Ostrich-Like

I went all the way back to my first year of blogging for this one (November 2011). Sad to say, the problem remains and we continue to pretend that it will simply go away — like the Carona virus. More of us need to be aware and involved — though, while the government ignores the big problems that surround us, there are many who do care and who have done remarkable things even in the time since this post was first written. With an election coming up perhaps we can depose some of those in Congress who are the most purblind?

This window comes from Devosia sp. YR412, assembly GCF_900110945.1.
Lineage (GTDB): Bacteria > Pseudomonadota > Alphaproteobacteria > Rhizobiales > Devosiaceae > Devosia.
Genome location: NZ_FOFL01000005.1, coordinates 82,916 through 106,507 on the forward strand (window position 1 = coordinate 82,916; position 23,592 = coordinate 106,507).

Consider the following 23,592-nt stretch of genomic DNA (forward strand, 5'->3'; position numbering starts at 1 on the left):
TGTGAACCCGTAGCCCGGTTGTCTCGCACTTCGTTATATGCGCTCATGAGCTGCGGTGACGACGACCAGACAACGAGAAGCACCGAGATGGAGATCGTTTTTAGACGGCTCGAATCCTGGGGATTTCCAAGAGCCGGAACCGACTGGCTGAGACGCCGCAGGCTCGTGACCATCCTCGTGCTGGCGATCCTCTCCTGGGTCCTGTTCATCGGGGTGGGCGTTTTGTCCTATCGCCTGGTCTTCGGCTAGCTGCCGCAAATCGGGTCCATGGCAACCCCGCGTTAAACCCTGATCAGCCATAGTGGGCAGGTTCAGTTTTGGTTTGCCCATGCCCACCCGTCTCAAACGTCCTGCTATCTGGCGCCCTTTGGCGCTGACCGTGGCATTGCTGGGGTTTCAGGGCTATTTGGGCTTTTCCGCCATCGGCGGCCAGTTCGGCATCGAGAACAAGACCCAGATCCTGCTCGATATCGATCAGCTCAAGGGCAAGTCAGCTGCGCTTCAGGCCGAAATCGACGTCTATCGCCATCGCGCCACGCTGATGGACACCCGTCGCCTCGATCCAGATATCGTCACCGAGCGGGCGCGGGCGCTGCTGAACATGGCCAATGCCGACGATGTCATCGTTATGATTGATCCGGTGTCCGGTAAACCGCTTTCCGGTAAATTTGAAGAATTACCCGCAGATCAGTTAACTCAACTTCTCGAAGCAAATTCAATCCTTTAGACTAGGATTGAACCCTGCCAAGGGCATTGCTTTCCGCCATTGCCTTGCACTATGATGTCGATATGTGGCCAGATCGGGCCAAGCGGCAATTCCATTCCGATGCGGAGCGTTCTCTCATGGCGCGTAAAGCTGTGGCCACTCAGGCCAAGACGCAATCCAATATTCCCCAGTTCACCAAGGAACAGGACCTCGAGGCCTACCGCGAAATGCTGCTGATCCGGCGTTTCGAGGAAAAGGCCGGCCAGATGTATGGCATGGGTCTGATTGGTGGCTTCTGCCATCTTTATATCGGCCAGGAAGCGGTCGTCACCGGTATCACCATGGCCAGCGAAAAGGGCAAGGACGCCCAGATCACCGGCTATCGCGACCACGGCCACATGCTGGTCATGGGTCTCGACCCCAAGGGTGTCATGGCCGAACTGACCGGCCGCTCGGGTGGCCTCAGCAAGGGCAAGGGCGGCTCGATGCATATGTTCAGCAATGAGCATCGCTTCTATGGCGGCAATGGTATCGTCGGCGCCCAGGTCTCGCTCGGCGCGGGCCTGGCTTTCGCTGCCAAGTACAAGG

Bill McKibben, author of The End of Nature, recently spoke to a crowd of 600 people at Oregon State University on the topic of global warming. From the story in the local newspaper covering McKibben’s lecture, we read: “McKibben discussed the history of 350.org, the worldwide organizing movement he helped found in 2008. The group’s name stems from research that claims anything more than 350 parts-per-million of carbon dioxide in the atmosphere is unsafe and will disastrously impact the environment. Scientists estimate the environment currently contains 390 parts-per-million of carbon dioxide.” He is a self-styled “bummer-outer” and yet he continues to draw crowds and sell books while dealing with a very disturbing issue. His message is bleak “It’s the worst thing to happen in the history of our Earth — at least since we’ve been on it.” But the crowds he draws are encouraging  (600 people in attendance at a lecture of this type is quite a remarkable thing!) and he hopes that social networking will help address the problem.